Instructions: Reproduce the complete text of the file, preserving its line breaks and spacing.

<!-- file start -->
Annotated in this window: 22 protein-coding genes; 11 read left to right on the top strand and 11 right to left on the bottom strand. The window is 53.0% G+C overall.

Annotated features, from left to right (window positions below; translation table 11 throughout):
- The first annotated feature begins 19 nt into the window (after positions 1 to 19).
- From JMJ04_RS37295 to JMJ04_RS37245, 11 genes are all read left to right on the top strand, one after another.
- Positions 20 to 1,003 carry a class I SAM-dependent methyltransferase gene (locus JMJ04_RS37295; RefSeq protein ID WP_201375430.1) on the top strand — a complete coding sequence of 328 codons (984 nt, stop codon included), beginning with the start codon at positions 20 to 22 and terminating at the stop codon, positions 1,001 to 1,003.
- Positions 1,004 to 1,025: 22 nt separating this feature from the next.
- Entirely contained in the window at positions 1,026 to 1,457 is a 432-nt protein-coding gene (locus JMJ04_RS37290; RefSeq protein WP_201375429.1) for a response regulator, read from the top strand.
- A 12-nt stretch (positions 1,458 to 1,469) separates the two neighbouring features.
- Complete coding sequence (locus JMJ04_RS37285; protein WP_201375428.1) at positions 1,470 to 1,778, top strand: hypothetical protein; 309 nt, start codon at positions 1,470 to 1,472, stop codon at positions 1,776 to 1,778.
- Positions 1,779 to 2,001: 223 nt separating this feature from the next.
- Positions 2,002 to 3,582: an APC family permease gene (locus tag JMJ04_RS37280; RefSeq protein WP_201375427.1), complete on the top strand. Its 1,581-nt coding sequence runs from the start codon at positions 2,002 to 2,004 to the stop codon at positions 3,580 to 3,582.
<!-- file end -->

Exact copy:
Annotated in this window: 22 protein-coding genes; 11 read left to right on the top strand and 11 right to left on the bottom strand. The window is 53.0% G+C overall.

Annotated features, from left to right (window positions below; translation table 11 throughout):
- The first annotated feature begins 19 nt into the window (after positions 1 to 19).
- From JMJ04_RS37295 to JMJ04_RS37245, 11 genes are all read left to right on the top strand, one after another.
- Positions 20 to 1,003 carry a class I SAM-dependent methyltransferase gene (locus JMJ04_RS37295; RefSeq protein ID WP_201375430.1) on the top strand — a complete coding sequence of 328 codons (984 nt, stop codon included), beginning with the start codon at positions 20 to 22 and terminating at the stop codon, positions 1,001 to 1,003.
- Positions 1,004 to 1,025: 22 nt separating this feature from the next.
- Entirely contained in the window at positions 1,026 to 1,457 is a 432-nt protein-coding gene (locus JMJ04_RS37290; RefSeq protein WP_201375429.1) for a response regulator, read from the top strand.
- A 12-nt stretch (positions 1,458 to 1,469) separates the two neighbouring features.
- Complete coding sequence (locus JMJ04_RS37285; protein WP_201375428.1) at positions 1,470 to 1,778, top strand: hypothetical protein; 309 nt, start codon at positions 1,470 to 1,472, stop codon at positions 1,776 to 1,778.
- Positions 1,779 to 2,001: 223 nt separating this feature from the next.
- Positions 2,002 to 3,582: an APC family permease gene (locus tag JMJ04_RS37280; RefSeq protein WP_201375427.1), complete on the top strand. Its 1,581-nt coding sequence runs from the start codon at positions 2,002 to 2,004 to the stop codon at positions 3,580 to 3,582.